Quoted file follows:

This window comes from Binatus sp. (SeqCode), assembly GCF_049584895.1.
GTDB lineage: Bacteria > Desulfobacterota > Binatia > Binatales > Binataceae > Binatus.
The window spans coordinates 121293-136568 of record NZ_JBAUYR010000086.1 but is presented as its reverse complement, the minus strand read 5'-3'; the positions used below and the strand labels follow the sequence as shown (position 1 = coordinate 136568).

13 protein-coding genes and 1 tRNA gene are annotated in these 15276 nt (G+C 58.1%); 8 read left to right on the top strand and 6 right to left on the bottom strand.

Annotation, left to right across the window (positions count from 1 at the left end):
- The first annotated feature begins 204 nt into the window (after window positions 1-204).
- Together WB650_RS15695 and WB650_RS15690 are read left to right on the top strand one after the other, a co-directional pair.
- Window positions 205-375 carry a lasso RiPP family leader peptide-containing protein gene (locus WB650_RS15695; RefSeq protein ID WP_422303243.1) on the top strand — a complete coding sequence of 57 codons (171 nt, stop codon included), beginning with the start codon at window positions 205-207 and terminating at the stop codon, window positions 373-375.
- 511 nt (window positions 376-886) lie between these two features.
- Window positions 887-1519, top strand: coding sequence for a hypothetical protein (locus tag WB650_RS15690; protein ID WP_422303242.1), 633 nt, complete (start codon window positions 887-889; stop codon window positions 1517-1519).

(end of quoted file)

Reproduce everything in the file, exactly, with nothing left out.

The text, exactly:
This window comes from Binatus sp. (SeqCode), assembly GCF_049584895.1.
GTDB lineage: Bacteria > Desulfobacterota > Binatia > Binatales > Binataceae > Binatus.
The window spans coordinates 121293-136568 of record NZ_JBAUYR010000086.1 but is presented as its reverse complement, the minus strand read 5'-3'; the positions used below and the strand labels follow the sequence as shown (position 1 = coordinate 136568).

13 protein-coding genes and 1 tRNA gene are annotated in these 15276 nt (G+C 58.1%); 8 read left to right on the top strand and 6 right to left on the bottom strand.

Annotation, left to right across the window (positions count from 1 at the left end):
- The first annotated feature begins 204 nt into the window (after window positions 1-204).
- Together WB650_RS15695 and WB650_RS15690 are read left to right on the top strand one after the other, a co-directional pair.
- Window positions 205-375 carry a lasso RiPP family leader peptide-containing protein gene (locus WB650_RS15695; RefSeq protein ID WP_422303243.1) on the top strand — a complete coding sequence of 57 codons (171 nt, stop codon included), beginning with the start codon at window positions 205-207 and terminating at the stop codon, window positions 373-375.
- 511 nt (window positions 376-886) lie between these two features.
- Window positions 887-1519, top strand: coding sequence for a hypothetical protein (locus tag WB650_RS15690; protein ID WP_422303242.1), 633 nt, complete (start codon window positions 887-889; stop codon window positions 1517-1519).